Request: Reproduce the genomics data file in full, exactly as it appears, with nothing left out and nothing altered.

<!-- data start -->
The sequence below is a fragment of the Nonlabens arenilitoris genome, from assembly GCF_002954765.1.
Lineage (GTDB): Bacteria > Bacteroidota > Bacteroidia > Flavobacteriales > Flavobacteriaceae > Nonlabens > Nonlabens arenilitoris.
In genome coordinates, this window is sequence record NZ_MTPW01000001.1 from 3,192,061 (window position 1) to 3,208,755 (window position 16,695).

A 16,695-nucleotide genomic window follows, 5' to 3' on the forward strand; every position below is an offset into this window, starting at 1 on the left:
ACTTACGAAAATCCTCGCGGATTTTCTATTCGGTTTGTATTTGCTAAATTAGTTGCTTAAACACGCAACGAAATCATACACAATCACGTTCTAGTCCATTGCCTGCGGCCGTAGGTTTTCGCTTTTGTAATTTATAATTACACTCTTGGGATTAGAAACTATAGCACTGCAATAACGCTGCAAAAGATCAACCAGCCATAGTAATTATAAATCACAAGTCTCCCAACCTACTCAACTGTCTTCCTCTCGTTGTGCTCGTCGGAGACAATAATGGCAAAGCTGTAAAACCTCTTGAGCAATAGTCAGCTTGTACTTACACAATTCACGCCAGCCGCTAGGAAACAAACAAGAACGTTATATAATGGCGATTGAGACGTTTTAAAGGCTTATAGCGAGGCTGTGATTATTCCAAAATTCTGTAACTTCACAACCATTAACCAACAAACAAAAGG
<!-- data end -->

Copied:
The sequence below is a fragment of the Nonlabens arenilitoris genome, from assembly GCF_002954765.1.
Lineage (GTDB): Bacteria > Bacteroidota > Bacteroidia > Flavobacteriales > Flavobacteriaceae > Nonlabens > Nonlabens arenilitoris.
In genome coordinates, this window is sequence record NZ_MTPW01000001.1 from 3,192,061 (window position 1) to 3,208,755 (window position 16,695).

A 16,695-nucleotide genomic window follows, 5' to 3' on the forward strand; every position below is an offset into this window, starting at 1 on the left:
ACTTACGAAAATCCTCGCGGATTTTCTATTCGGTTTGTATTTGCTAAATTAGTTGCTTAAACACGCAACGAAATCATACACAATCACGTTCTAGTCCATTGCCTGCGGCCGTAGGTTTTCGCTTTTGTAATTTATAATTACACTCTTGGGATTAGAAACTATAGCACTGCAATAACGCTGCAAAAGATCAACCAGCCATAGTAATTATAAATCACAAGTCTCCCAACCTACTCAACTGTCTTCCTCTCGTTGTGCTCGTCGGAGACAATAATGGCAAAGCTGTAAAACCTCTTGAGCAATAGTCAGCTTGTACTTACACAATTCACGCCAGCCGCTAGGAAACAAACAAGAACGTTATATAATGGCGATTGAGACGTTTTAAAGGCTTATAGCGAGGCTGTGATTATTCCAAAATTCTGTAACTTCACAACCATTAACCAACAAACAAAAGG